The poem gives instructions on how to solve the puzzle. Each line has one letter changed, you need to look at these new letters and disregard the original ones (which spell BAD SET OF LETTERS TO BE FINDING). This gives a line similar to one from Simon Sends: MBKCYCKCRGKBMCGCRCKCRKKCWC = R - 5 (E), G - 4 (D), B - 2 (B).
You’ve discovered my puzzle that’s Mased on a game!
PleBse don’t blow it up. It’d be quite a shame.
But you’ll have a gluM IKEOlogy unless
I give you some clueC that you can address.
The first stYp you’ll probably find not intense.
Does a module make Chis sequence make sense?
This is seeming sK wRY! O ME, O my!
You should stay with the poem to keep Ceeling fly.
The theME I KEep finding as likeRy apparent;
Be aware whGre things are and the rest is transparent.
A leKter like this we find often exciting,
but its home is the feaBure you should be highlighting.
You’re making good progrMss! Don’t let yourself fall!
What you have Cight now is not quite yet all.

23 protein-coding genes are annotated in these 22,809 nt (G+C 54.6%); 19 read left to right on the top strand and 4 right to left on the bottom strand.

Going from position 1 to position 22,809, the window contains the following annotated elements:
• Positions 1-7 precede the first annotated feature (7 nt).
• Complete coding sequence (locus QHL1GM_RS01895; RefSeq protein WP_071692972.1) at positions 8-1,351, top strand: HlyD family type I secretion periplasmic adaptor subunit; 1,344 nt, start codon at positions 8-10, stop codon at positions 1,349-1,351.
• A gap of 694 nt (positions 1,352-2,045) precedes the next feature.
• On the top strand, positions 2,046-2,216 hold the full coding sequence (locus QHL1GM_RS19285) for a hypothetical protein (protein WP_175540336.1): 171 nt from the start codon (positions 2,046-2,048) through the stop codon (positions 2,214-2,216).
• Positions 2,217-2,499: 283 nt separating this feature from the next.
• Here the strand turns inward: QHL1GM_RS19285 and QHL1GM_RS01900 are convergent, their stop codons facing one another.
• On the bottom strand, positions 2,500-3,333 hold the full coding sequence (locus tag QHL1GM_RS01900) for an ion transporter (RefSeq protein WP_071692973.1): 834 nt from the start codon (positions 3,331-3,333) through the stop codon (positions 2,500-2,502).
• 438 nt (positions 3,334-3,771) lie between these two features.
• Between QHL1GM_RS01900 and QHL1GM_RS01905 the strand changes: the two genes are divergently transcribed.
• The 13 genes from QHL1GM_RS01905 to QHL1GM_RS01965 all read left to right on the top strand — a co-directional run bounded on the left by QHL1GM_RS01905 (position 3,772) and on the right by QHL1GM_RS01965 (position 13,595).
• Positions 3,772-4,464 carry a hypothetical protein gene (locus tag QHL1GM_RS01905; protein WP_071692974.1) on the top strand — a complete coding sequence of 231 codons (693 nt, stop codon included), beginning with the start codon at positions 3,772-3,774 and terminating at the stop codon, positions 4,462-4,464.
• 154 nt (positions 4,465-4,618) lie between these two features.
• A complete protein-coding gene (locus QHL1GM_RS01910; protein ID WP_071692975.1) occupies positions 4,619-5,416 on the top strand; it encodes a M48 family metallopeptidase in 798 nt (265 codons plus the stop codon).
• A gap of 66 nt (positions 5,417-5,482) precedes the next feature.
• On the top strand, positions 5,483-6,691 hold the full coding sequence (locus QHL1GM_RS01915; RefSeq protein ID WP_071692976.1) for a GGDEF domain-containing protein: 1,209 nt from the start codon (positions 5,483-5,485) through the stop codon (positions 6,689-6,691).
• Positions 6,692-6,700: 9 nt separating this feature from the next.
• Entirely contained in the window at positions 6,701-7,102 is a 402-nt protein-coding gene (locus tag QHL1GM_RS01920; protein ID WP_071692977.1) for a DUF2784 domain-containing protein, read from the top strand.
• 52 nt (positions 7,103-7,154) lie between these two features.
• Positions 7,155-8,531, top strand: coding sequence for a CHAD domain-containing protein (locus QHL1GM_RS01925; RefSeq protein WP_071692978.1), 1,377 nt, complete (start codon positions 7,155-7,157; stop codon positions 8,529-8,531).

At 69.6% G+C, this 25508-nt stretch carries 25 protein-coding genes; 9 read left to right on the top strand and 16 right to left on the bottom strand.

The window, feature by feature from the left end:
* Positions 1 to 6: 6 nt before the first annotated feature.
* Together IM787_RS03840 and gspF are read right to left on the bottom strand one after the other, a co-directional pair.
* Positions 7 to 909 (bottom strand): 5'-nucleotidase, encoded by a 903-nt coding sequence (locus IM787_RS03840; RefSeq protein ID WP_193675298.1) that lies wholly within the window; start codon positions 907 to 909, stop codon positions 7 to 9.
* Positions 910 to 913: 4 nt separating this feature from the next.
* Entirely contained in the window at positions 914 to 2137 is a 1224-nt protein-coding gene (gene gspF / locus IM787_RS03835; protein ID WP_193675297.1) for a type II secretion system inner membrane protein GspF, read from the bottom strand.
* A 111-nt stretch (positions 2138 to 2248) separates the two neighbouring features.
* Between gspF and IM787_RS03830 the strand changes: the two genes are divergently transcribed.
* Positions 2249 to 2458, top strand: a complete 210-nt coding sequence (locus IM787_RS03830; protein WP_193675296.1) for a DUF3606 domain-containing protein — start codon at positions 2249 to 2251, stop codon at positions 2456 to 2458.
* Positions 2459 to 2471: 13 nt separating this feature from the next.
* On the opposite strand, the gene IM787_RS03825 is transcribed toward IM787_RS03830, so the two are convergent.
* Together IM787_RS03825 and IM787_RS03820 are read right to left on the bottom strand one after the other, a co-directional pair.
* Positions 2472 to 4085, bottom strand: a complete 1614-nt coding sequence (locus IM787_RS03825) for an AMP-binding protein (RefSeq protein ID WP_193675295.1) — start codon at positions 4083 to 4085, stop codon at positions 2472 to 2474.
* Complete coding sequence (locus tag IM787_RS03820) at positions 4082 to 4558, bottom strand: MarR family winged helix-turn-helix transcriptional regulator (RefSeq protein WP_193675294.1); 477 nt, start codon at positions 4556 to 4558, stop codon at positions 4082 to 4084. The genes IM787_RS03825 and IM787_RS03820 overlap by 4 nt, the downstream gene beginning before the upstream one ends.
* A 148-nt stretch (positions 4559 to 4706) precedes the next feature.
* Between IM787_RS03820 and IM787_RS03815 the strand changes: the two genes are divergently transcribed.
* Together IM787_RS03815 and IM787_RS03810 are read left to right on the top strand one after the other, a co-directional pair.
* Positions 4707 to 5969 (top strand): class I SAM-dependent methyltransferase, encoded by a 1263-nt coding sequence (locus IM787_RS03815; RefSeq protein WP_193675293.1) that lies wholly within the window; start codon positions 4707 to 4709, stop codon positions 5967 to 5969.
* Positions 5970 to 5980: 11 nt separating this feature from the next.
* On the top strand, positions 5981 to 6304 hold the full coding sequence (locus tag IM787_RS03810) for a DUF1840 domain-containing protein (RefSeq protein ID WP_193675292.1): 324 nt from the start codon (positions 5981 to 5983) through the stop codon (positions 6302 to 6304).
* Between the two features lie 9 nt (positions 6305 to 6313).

The long yarn-like Gubstance from a programmer’s hives
ExisC with restrictions of a six and two fives.
What you’ve cRvered already? That’s just the start!
Keep Carreling forward and you’ve got the part!
In your restrictions you havK two of the same.
IC they didn’t start similarly, that would be lame.
Hopefully now you should have your faRr share
of some interesting thiKgs; from each, take a pair.
The rest may be obvious, but to cross that borKer,
put the remainder in alphabetCcal order.
If it doesW’t make sense now, you might just be sickly.
The puzzle based on a Came has now been solved quickly.
After following Simon Sends rules, we get 3 positions in the poem. Next we must add the next 4 more characters to two of these positions and 5 more to the third (explained in stanza 8). These give 3 NATO characters with one additional letter, creating 3 pairs of letters. Looking at the pairs in alphabetical order (stanza 12) provides the answer.